Meeting often is critical to make sure you don’t turn into a team of people working in silos (something virtual teams are prone to). Meeting on Zoom weekly as a team helps us stay connected and bond, and focus on shared team strategy and objectives. Virtual teams do still need to meet in person sometimes though. Our team meets in person twice a year. During those meetings we do fun team building activities as well as team strategy and work planning.  You could do it online too but it is so much easier to get everyone together with post-its and a big wall chart. I have found that if it’s been more than 6 months of not meeting up the team bonds loosen a little no matter how hard you have worked in the year before that to keep everyone together.

9. Last but by no means least -Make it fun!  

Working virtually has huge personal life benefits but it does require more effort and discipline. So it’s important to make sure it is fun. It’s the little things that matter: the banter on the chat, the photos from our weekends, how we recognize and celebrate each other for personal and work achievements etc. We also organise a virtual Christmas party (the most fun ones I’ve been to). I’ll finish with a description of how we Xmas party: 

  • We bring our own drinks, party snacks, decorate our desks, and wear Santa hats etc.  
  • We log in to our video conferencing programme (Zoom) with cameras and Christmas jumpers on! 
  • We play charades, guess the baby/workstation/job we wanted when kids were etc. and other games complete with cheesy slideshows. We’ve even done a bake-off competition virtually! 
  • One of our team member sends us a party bag posted to us in advance (with chocolate, silly t-shirts to wear etc.) 

Can Organizational Culture Help Explain Recent INGO Scandals?

In recent years, leading international nongovernmental organizations (INGO) such as Oxfam International, Save the Children, Amnesty International, MercyCorps and others have been implicated in scandals about sexual abuse and other forms of abuse of power and harassment. In this ‘pracademic’ essay, just published in the peer-reviewed journal Nonprofit Policy Forum (Open Access, yes!), I suggest focusing on organizational and sectoral culture as an explanatory variable for these crises, which are particularly hard-hitting for purportedly value-based organizations. In the case of NGOs, these are driven by six factors:

(1) particular individual leadership traits that may be prevalent especially in the emergency and humanitarian relief related sector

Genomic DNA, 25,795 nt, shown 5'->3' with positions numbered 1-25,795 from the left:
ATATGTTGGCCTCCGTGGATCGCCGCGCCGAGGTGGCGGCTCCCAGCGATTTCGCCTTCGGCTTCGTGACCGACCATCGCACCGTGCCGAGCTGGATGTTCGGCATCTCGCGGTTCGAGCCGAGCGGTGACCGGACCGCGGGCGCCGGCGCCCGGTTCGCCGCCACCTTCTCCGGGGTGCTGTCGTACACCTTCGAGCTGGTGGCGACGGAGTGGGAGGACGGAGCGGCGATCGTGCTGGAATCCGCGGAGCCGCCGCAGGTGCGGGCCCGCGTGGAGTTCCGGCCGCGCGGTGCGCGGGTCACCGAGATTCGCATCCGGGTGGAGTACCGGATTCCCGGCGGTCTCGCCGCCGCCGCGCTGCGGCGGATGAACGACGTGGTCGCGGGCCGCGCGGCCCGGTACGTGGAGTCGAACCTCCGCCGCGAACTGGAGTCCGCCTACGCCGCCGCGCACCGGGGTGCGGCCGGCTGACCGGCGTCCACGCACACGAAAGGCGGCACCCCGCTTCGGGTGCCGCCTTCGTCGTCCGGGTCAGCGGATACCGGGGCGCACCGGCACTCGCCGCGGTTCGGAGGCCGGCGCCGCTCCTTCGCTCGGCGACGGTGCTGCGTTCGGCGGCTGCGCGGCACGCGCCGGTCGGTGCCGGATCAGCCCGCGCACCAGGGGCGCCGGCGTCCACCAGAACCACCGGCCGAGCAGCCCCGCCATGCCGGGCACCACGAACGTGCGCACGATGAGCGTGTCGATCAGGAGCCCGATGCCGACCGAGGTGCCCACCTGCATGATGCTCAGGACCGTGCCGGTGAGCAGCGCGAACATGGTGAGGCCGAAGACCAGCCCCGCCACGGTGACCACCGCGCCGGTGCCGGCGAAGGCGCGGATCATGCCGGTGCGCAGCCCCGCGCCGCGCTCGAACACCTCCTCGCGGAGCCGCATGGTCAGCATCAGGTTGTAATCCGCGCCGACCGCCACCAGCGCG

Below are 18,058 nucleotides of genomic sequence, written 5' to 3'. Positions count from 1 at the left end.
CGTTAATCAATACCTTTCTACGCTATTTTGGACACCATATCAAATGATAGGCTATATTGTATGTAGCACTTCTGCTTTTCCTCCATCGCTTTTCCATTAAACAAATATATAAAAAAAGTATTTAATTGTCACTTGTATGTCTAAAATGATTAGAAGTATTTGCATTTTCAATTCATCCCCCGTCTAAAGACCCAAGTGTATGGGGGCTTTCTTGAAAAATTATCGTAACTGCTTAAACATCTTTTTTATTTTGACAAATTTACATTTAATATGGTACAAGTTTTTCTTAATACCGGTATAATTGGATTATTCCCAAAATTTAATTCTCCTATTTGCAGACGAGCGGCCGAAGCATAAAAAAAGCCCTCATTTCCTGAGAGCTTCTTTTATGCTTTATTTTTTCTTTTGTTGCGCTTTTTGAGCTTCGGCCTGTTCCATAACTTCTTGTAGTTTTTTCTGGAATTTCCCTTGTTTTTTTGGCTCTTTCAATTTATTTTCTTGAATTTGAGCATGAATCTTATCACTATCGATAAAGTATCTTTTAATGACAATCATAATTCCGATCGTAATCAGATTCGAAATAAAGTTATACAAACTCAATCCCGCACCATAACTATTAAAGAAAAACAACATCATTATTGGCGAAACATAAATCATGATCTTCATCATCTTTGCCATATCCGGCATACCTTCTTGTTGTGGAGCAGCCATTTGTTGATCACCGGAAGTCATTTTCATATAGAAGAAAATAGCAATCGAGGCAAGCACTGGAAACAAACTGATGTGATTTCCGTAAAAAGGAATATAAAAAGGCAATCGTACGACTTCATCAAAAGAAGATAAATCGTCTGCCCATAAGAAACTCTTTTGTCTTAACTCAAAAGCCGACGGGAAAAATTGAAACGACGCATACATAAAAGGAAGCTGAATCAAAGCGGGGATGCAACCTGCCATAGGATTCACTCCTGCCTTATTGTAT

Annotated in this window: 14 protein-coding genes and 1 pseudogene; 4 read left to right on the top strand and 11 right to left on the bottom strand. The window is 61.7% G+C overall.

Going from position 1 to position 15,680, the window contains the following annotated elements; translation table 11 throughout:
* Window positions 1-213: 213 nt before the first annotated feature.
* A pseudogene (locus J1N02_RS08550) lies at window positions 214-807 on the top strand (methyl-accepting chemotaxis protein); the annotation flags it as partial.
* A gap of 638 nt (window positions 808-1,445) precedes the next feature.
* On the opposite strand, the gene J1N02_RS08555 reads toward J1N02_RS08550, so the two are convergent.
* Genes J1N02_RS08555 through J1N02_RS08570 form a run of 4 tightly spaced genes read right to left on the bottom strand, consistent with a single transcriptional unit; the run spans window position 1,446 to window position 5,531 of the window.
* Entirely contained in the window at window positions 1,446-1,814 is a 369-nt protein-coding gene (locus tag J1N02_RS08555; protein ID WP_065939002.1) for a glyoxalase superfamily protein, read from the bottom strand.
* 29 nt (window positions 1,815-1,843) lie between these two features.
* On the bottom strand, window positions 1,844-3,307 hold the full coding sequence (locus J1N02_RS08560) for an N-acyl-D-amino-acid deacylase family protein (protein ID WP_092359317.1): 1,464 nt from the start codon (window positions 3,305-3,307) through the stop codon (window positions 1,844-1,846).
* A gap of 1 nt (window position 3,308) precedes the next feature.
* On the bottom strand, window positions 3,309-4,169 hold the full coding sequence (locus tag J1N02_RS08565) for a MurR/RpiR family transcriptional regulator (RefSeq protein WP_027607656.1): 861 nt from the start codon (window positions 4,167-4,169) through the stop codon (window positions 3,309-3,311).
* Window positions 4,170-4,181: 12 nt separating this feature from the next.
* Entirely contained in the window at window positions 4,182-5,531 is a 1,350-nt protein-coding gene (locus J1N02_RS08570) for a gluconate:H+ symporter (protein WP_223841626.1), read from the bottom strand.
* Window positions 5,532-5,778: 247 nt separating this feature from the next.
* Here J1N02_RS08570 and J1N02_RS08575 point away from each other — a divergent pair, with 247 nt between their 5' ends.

(2) the effect of power on leaders’ perspectives and behaviors

3) a culture of silence that makes it hard for NGO staff to speak up about toxic workplace behaviors

(4) the presence of deep power structures within NGOs which are not openly acknowledged and therefore addressed

(5) the myth of own innocence that leads NGOs to treat wrongdoing as aberrations instead of systemic problems; and

(6) a culture of limited individual and team-level accountability practices.

The extent to which these cultural failures can be addressed through formal policy and (self)regulatory measures is limited, given that culture is primarily about informal, covert belief systems. NGOs will have to do sustained and disciplined culture work themselves if the roots of the scandals are to be taken away.

A couple of warnings and notes: this essay is on the longer side. And I do not claim I am an expert in sexual harassment and abuse, either in the workplace or when NGOs interact with program impacted people. I am an expert in organizational effectiveness, dynamics, and culture as it relates to NGOs, and have a background in gender and gender and leadership as well. It is from those perspectives that I have written this essay. What I do is drawing links between organizational phenomena well researched in other sectors (public/government and private) and what can happen equally in NGOs, based on my 30 years of experience in the sector.

The other essays in this special issue of Nonprofit Policy Forum – written by well-known academics – are also available if you are interested.

Your comments on my essay are very much welcomed.

When we admire decentralized power in other NGOs but we struggle with it in our own

“Leaders often praise decentralization when commenting on the INGO world, yet perceive various challenges of implementing decentralization when it comes to their own organizations”. Does this point to a tension between what we say and think as NGOs?

My post, part of the Disrupt and Innovate blog of the International Civil Society Centre, is based on interesting research by Long Tran, whose data, in turn, is based on a Transnational NGO Initiative interview study. Long’s article triggered these provocative thoughts in me. What is your experience with these trade-offs between centralized and decentralized organizational structures? Do we talk honestly about these in the sector? And how would you answer my questions?